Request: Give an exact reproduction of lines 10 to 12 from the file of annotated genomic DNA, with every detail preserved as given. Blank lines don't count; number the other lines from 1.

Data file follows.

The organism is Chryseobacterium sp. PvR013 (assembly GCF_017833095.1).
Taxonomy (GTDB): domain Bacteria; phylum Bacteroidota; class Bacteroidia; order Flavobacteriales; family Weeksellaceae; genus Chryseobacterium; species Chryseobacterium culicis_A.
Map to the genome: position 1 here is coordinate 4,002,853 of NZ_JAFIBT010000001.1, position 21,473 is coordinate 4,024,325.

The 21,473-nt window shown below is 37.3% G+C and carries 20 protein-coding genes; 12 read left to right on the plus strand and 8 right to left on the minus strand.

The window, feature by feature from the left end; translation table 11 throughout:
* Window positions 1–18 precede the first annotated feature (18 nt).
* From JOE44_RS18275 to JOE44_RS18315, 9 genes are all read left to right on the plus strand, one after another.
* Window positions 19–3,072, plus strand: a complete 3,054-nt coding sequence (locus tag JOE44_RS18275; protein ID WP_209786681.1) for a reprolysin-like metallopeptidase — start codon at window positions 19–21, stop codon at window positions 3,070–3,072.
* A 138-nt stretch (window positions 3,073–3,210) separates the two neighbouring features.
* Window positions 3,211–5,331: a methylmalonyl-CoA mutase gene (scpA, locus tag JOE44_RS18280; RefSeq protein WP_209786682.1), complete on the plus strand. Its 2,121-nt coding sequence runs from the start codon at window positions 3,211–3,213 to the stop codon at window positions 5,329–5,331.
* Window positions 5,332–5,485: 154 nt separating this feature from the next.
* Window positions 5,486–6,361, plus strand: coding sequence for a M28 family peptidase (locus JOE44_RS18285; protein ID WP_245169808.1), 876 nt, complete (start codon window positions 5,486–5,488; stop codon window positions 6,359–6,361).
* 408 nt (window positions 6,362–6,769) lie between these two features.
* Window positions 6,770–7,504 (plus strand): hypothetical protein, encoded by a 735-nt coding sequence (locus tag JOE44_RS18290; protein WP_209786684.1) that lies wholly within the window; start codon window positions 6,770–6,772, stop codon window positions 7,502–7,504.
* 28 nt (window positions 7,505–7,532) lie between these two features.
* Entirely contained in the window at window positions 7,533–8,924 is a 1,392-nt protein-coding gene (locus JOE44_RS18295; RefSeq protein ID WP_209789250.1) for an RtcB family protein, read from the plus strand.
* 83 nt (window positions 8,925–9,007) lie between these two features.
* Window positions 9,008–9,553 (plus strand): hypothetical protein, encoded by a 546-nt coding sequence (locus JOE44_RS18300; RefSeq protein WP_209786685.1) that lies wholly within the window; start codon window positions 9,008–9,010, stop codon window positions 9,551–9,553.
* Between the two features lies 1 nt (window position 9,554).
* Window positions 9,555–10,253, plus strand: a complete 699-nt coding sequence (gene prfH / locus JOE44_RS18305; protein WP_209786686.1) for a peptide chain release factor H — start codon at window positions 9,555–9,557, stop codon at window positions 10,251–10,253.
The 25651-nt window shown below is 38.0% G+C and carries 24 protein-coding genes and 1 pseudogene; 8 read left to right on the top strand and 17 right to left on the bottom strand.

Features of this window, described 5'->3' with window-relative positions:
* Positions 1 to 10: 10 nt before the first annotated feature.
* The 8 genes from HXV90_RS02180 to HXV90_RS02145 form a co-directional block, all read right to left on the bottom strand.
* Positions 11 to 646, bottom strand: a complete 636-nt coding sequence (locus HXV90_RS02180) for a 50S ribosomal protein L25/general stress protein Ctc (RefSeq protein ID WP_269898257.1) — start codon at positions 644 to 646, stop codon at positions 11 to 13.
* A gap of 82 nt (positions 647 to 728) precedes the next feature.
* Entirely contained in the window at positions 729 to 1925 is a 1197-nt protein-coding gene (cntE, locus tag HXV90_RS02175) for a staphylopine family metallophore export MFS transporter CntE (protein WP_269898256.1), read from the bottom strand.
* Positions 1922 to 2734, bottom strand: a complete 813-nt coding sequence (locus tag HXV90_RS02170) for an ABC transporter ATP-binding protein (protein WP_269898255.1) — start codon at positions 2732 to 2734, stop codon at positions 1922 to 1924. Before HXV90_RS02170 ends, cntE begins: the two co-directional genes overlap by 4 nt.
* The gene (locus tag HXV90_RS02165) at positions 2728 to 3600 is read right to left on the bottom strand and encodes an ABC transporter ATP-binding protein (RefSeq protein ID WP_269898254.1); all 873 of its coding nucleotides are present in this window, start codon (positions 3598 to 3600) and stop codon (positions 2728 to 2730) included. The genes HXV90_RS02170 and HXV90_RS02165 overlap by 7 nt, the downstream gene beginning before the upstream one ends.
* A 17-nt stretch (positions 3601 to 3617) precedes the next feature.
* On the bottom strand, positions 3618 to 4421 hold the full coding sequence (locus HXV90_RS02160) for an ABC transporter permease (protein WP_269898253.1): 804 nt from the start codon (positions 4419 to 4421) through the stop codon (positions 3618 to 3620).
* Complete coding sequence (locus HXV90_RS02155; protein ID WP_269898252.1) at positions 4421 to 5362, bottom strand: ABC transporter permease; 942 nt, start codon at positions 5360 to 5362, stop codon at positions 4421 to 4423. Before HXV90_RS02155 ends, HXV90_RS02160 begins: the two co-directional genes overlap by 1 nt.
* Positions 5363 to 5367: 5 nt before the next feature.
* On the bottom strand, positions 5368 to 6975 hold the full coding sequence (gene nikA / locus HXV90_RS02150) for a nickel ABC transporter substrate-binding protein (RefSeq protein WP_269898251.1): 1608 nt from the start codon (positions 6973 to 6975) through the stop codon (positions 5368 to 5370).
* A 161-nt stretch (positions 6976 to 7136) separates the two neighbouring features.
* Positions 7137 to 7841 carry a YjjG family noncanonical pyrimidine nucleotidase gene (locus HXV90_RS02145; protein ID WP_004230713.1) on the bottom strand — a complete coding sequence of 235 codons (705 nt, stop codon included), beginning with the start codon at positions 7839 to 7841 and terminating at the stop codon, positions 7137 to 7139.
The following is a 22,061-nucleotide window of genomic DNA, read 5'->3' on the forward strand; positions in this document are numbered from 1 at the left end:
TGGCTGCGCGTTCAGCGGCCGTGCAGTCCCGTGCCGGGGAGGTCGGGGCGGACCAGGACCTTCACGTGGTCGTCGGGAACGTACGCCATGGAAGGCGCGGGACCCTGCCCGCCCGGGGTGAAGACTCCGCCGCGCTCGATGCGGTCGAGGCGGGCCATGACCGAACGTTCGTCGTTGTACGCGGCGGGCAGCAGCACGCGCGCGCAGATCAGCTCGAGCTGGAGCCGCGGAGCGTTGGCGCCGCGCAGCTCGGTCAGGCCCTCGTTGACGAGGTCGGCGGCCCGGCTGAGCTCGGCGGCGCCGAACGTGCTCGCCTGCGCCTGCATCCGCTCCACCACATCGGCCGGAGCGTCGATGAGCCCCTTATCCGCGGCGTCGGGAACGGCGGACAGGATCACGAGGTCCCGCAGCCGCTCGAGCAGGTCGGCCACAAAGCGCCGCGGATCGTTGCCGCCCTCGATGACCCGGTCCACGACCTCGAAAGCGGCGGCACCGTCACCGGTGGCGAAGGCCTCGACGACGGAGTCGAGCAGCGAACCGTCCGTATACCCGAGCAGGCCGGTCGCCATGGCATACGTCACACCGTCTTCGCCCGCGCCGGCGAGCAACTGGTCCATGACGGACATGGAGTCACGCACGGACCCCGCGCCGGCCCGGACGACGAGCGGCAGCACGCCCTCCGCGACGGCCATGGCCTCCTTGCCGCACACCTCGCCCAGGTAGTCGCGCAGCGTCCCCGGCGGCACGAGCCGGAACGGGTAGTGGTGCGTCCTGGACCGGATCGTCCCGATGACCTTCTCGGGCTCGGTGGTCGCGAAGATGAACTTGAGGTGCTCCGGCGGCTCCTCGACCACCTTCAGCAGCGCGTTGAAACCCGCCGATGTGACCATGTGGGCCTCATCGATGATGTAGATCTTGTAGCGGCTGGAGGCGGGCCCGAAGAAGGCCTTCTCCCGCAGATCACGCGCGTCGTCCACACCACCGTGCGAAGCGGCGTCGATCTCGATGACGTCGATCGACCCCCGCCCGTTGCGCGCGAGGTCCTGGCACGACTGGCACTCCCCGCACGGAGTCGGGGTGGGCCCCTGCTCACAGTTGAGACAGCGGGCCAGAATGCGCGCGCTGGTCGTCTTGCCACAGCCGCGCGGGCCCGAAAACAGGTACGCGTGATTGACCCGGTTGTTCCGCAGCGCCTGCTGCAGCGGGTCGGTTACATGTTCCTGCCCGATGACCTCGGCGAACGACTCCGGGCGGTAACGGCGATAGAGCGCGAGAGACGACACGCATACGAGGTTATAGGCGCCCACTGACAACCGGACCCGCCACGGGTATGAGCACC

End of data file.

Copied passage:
* Window positions 3,211–5,331: a methylmalonyl-CoA mutase gene (scpA, locus tag JOE44_RS18280; RefSeq protein WP_209786682.1), complete on the plus strand. Its 2,121-nt coding sequence runs from the start codon at window positions 3,211–3,213 to the stop codon at window positions 5,329–5,331.
* Window positions 5,332–5,485: 154 nt separating this feature from the next.
* Window positions 5,486–6,361, plus strand: coding sequence for a M28 family peptidase (locus JOE44_RS18285; protein ID WP_245169808.1), 876 nt, complete (start codon window positions 5,486–5,488; stop codon window positions 6,359–6,361).